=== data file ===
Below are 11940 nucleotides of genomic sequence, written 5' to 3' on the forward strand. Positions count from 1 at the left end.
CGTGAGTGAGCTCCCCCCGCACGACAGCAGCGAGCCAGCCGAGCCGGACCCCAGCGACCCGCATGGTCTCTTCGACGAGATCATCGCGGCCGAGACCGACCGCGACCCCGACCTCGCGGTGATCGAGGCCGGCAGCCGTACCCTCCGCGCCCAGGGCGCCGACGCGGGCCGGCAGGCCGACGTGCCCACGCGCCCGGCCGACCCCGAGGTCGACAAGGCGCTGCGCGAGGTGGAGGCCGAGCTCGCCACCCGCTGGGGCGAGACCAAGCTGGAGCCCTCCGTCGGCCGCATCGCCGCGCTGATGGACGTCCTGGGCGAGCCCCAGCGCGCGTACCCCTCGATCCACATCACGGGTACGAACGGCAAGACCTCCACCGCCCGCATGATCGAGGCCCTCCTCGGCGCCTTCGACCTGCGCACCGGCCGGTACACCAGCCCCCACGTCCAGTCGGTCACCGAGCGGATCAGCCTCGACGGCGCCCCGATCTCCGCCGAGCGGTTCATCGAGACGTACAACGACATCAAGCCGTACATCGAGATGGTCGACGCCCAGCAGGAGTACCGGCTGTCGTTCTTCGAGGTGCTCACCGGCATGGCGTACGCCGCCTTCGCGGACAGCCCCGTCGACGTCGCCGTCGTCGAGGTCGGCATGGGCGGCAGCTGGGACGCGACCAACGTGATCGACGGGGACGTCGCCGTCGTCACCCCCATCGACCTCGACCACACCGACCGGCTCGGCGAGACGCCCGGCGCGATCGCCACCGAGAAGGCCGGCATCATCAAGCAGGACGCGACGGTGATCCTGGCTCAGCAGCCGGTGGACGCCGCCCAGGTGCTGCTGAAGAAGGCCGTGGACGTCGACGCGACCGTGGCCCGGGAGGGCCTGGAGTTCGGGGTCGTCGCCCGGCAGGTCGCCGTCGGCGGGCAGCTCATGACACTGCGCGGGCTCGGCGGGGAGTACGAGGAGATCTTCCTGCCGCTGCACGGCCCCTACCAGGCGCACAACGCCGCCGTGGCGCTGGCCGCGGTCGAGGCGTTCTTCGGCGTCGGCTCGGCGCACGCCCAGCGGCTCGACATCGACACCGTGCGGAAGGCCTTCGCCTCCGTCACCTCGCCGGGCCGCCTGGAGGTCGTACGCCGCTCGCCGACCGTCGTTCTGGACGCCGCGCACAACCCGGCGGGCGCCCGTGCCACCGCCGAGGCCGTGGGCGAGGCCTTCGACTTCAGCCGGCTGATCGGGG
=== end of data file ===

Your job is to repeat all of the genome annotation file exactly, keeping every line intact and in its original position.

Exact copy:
Below are 11940 nucleotides of genomic sequence, written 5' to 3' on the forward strand. Positions count from 1 at the left end.
CGTGAGTGAGCTCCCCCCGCACGACAGCAGCGAGCCAGCCGAGCCGGACCCCAGCGACCCGCATGGTCTCTTCGACGAGATCATCGCGGCCGAGACCGACCGCGACCCCGACCTCGCGGTGATCGAGGCCGGCAGCCGTACCCTCCGCGCCCAGGGCGCCGACGCGGGCCGGCAGGCCGACGTGCCCACGCGCCCGGCCGACCCCGAGGTCGACAAGGCGCTGCGCGAGGTGGAGGCCGAGCTCGCCACCCGCTGGGGCGAGACCAAGCTGGAGCCCTCCGTCGGCCGCATCGCCGCGCTGATGGACGTCCTGGGCGAGCCCCAGCGCGCGTACCCCTCGATCCACATCACGGGTACGAACGGCAAGACCTCCACCGCCCGCATGATCGAGGCCCTCCTCGGCGCCTTCGACCTGCGCACCGGCCGGTACACCAGCCCCCACGTCCAGTCGGTCACCGAGCGGATCAGCCTCGACGGCGCCCCGATCTCCGCCGAGCGGTTCATCGAGACGTACAACGACATCAAGCCGTACATCGAGATGGTCGACGCCCAGCAGGAGTACCGGCTGTCGTTCTTCGAGGTGCTCACCGGCATGGCGTACGCCGCCTTCGCGGACAGCCCCGTCGACGTCGCCGTCGTCGAGGTCGGCATGGGCGGCAGCTGGGACGCGACCAACGTGATCGACGGGGACGTCGCCGTCGTCACCCCCATCGACCTCGACCACACCGACCGGCTCGGCGAGACGCCCGGCGCGATCGCCACCGAGAAGGCCGGCATCATCAAGCAGGACGCGACGGTGATCCTGGCTCAGCAGCCGGTGGACGCCGCCCAGGTGCTGCTGAAGAAGGCCGTGGACGTCGACGCGACCGTGGCCCGGGAGGGCCTGGAGTTCGGGGTCGTCGCCCGGCAGGTCGCCGTCGGCGGGCAGCTCATGACACTGCGCGGGCTCGGCGGGGAGTACGAGGAGATCTTCCTGCCGCTGCACGGCCCCTACCAGGCGCACAACGCCGCCGTGGCGCTGGCCGCGGTCGAGGCGTTCTTCGGCGTCGGCTCGGCGCACGCCCAGCGGCTCGACATCGACACCGTGCGGAAGGCCTTCGCCTCCGTCACCTCGCCGGGCCGCCTGGAGGTCGTACGCCGCTCGCCGACCGTCGTTCTGGACGCCGCGCACAACCCGGCGGGCGCCCGTGCCACCGCCGAGGCCGTGGGCGAGGCCTTCGACTTCAGCCGGCTGATCGGGG